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In Our View: ‘Good’ Obesity Rate Still Bad

Washington among leanest states, but health issues remain big concern

The Columbian
Published: November 1, 2018, 6:03am

From the category of backhanded compliments comes this recent headline in The Columbian: “County, state on healthier end of obesity lists.”

Certainly, the news could be worse; having low incidents of obesity speaks well of the lifestyle and habits of local residents. But, as they say, it’s all relative. America has an epidemic of obesity, and that is costly for the nation’s health and finances. Washington is not immune from that toll, even if we are doing better than most states.

Obesity has been linked to increased risk for heart disease, high blood pressure, diabetes, some cancers and even mental illness, and the Centers for Disease Control says it contributes to “all causes of death” — an eye-opening summarization. Meanwhile, the nationwide costs of weight-related medical bills amount to an estimated $190 billion a year.

Compared to most of the country, residents in Clark County and throughout the state are fit and trim. About 28 percent of Washington adults — well below the national average — are counted as obese as measured by body mass index, and the state has the third-lowest obesity rate for ages 10-17. The numbers are even better in Clark County; David Hudson of the county’s public health department says the latest Healthy Youth Survey indicates that teenagers in the area have one of the lowest obesity rates in the state.

This, however, is not time to sit back and gorge on leftover Halloween candy. Having a low obesity rate compared with the national average is akin to being the best bagpipes player in the neighborhood; it’s not necessarily something to brag about.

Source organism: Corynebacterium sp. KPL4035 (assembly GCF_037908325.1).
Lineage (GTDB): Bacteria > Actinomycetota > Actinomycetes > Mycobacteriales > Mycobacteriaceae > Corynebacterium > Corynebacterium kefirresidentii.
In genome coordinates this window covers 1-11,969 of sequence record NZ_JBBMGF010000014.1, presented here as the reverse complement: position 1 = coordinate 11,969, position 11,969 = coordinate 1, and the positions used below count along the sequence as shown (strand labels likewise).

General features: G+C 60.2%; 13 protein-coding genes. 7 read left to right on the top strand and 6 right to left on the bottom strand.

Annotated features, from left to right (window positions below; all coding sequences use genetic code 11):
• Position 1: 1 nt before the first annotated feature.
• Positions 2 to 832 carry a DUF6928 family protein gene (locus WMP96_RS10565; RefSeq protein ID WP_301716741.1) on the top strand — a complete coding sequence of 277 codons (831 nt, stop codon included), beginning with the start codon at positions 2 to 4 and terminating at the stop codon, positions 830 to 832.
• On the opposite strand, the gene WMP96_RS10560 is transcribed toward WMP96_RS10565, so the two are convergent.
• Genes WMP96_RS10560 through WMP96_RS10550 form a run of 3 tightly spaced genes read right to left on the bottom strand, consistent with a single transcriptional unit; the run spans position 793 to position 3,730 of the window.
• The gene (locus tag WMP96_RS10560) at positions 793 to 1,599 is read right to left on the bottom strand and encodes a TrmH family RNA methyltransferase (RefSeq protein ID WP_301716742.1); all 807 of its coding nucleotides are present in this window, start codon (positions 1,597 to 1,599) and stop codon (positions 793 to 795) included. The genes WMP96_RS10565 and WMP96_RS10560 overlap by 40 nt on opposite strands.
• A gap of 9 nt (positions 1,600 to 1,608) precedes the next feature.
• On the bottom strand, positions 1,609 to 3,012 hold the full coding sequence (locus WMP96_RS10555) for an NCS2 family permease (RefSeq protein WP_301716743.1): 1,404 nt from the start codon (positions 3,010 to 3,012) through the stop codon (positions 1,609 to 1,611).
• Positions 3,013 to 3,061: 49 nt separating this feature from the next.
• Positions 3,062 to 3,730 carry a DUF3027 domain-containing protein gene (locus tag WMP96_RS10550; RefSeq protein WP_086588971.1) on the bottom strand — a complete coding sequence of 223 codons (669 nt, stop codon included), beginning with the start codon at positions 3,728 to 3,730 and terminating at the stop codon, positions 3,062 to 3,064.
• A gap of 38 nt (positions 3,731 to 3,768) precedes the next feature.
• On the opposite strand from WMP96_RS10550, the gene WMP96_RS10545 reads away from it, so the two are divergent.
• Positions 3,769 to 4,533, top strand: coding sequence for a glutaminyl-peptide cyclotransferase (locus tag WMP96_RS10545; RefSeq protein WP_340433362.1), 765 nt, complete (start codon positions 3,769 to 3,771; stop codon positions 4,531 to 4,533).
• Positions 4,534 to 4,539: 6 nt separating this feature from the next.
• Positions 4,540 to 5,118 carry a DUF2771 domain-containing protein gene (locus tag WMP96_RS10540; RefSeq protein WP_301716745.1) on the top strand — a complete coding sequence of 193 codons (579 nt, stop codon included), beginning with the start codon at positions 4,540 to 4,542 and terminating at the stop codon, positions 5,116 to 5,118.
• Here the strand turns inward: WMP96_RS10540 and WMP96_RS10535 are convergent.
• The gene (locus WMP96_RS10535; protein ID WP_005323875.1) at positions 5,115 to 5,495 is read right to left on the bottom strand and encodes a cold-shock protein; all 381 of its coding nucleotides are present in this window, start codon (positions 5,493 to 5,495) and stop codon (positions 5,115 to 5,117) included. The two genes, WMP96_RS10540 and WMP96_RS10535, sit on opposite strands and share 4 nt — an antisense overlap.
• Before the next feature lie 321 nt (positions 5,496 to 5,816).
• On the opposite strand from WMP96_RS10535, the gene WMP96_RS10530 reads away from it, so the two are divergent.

Earlier this year, a New York Times headline pointed out, “American Adults Just Keep Getting Fatter,” a fact that is limiting our productivity and driving up health care costs. Pointing out that nearly 40 percent of U.S. adults qualify as obese, Dr. James Krieger of the University of Washington was quoted as saying, “Most people know that being overweight or obese is unhealthy, and if you eat too much that contributes to being overweight. But just telling people there’s a problem doesn’t solve it.”

Therein lies the difficulty. Americans know that Brussels sprouts are good for them, but that doesn’t mean they are eager to eat them or to cut down on the potato chips.

For many years, there have been vigorous education campaigns about healthy eating and the benefits of good nutrition and the importance of exercise. As first lady, Michelle Obama focused on a campaign to make school lunches more nutritious, but guidelines were rolled back nearly as soon as the Trump administration took office.

Meanwhile, the food industry is pushing back against public-health measures aimed at combating obesity. For example, soft drink companies have contributed nearly $20 million to pass Initiative 1634 on next week’s Washington ballot by convincing voters that the measure is about groceries and not about taxes on soft drinks.

Many factors ranging from genetic to environmental contribute to our expanding waistlines, but the fact is that too many Americans eat too much food. Reupeng An and Roland Sturm have studied the issue and wrote last year for Politico: “Our analysis suggests that taxing unhealthy foods and redirecting those funds to subsidize healthy foods is a promising policy approach that deserves more work.”

In the meantime, Washington residents can be proud that we are not as obese as most of the nation. But we shouldn’t be fat and happy about it.